Saturday, May 20, 2006

"Hannah will never leave us"

"Mi Bebe, Hannah, Mi Bebe" is what the children say when they want to be picked up. It's kikuyu, and they're adorable. Little Mary had probably just said that to me a few minutes before this picture was taken. The babies here, ride on their mother's backs so their moms can carry things and tend to other children without having one hand always on the baby...It's precious to carry these children on my back, since they have been without a mother to carry them. On this day, Landon was carrying around a camelion and scaring the children with it. Kenyans do not like chamelions - they are affiliated with magic and serpants. And everyone knows that it is the serpant's fault that we must die. It's hilarious to watch these kids keeping their curious short distance from Landon as he lets the reptile crawl on his arms. Mary was especially afraid and was screaming in my ear this day as Landon tried to taunt her with the lizard. You should hear her giggle. I think she's got the cutest little girl giggle i've I ever heard.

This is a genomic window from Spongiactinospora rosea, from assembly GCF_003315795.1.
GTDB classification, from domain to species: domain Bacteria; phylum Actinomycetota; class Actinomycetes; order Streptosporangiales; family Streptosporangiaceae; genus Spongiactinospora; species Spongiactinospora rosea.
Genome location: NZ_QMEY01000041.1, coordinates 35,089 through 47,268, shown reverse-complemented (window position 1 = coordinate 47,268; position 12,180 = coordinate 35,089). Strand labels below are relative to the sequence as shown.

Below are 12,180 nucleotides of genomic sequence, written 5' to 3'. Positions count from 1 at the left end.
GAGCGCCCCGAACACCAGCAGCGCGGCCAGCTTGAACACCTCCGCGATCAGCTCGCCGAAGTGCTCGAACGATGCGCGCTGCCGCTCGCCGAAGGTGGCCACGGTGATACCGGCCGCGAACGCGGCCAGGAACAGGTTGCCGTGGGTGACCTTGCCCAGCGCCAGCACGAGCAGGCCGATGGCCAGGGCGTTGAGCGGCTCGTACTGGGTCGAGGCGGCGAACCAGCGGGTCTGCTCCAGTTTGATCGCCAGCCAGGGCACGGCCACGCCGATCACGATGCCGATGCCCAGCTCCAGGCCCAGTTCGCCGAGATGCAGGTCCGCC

I talked to a few women last week about our leaving in 3 weeks. I voiced to them my sadness about leaving the orphans. And my regret for attributing to the pattern of abandonment in their lives. Both of these women started crying (i talked to them on different occasions) and voiced to me that, yes, these kids will have a hard time giving their hearts away to people in their future if me and everyone else keeps leaving them. Man, i cried myself to sleep those nights in regret, trying to devise a way to stay with them forever... i have not discovered a realistic plan yet, besides never leaving Kenya, or adopting some children for myself - these didn't go over so well with Landon, though. Good thing he's around, he's the brains and reason in our relationship. One of the woman (Patrick's wife) told me that she was telling the kids that i would leave them some day and the children told her, "no, Hannah will never leave us."